Seasonal Solow Residuals and Christmas: A Case for Labor Hoarding and Increasing Returns

Journal of Money, Credit and Banking, Vol. 30, No. 3, Part 1, August 1998

Posted: 4 Sep 1998

See all articles by R. Anton Braun

R. Anton Braun

University of Tokyo - Faculty of Economics

Charles L. Evans

Federal Reserve Bank of Chicago - Research Department

Abstract

In aggregate unadjusted data, measured Solow residuals exhibit large seasonal variations. Total Factor Productivity grows rapidly in the fourth quarter at an annual rate of 16 percent and regresses sharply in the first quarter at an annual rate of -24 percent. This paper considers two potential explanations for the measured seasonal variation in the Solow residual: labor hoarding and increasing returns to scale. Using a specification that allows for no exogenous seasonal variation in technology and a single seasonal demand shift in the fourth quarter, we ask the following question: How much of the total seasonal variation in the measured Solow residual can be explained by Christmas? The answer to this question is surprising. With increasing returns and time varying labor effort, Christmas is sufficient to explain the seasonal variation in the Solow residual, consumption, average productivity, and output in all four quarters. Our analysis of seasonally unadjusted data uncovers important roles for labor hoarding and increasing returns which are difficult to identify in adjusted data.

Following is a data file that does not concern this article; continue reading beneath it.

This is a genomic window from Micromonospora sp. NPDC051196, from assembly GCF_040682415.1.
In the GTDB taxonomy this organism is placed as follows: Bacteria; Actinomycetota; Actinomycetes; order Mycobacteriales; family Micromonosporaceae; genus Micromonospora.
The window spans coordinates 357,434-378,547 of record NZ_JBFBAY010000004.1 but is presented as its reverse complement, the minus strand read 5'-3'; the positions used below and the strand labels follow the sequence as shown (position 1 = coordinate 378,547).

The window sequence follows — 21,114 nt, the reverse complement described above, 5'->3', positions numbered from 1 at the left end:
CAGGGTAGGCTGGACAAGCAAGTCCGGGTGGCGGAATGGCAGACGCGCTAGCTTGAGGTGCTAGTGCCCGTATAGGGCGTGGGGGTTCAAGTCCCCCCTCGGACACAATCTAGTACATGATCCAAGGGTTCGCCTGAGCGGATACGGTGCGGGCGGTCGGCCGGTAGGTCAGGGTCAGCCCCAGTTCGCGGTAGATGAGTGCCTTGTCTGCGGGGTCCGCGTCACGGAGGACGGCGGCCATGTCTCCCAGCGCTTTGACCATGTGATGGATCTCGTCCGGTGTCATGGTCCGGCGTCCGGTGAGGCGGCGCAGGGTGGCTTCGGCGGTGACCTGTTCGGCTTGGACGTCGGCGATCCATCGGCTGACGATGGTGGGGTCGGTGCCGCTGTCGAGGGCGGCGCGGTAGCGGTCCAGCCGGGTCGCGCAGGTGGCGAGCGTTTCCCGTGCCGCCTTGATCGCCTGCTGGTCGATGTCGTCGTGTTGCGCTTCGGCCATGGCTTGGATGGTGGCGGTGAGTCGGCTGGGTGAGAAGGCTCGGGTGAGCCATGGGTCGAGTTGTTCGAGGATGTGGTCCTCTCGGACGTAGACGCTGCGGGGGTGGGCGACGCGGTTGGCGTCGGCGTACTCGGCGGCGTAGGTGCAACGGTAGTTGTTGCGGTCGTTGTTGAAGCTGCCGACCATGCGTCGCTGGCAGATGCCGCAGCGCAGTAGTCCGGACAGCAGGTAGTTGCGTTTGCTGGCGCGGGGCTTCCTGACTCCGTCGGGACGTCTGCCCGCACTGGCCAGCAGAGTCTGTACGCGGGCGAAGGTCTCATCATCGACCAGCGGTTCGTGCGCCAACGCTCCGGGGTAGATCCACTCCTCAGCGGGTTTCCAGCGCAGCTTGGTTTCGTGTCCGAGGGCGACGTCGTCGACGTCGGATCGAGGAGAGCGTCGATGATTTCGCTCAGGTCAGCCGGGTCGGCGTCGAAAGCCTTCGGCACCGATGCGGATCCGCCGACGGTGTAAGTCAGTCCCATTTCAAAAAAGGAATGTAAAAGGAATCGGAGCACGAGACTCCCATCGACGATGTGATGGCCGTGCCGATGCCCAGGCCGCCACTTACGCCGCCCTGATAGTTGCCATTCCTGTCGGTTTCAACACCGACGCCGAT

JEL Classification: E20, E23

Suggested Citation

Braun, R. Anton and Evans, Charles L., Seasonal Solow Residuals and Christmas: A Case for Labor Hoarding and Increasing Returns. Journal of Money, Credit and Banking, Vol. 30, No. 3, Part 1, August 1998. Available at SSRN: https://ssrn.com/abstract=108608

R. Anton Braun

University of Tokyo - Faculty of Economics ( email )

7-3-1 Hongo, Bunkyo-ku
Tokyo 113-0033
Japan

Charles L. Evans (Contact Author)

Federal Reserve Bank of Chicago - Research Department ( email )

230 South LaSalle Street
P.O. Box 834
Chicago, IL 60604-1413
United States
312-322-5812 (Phone)
312-322-2357 (Fax)

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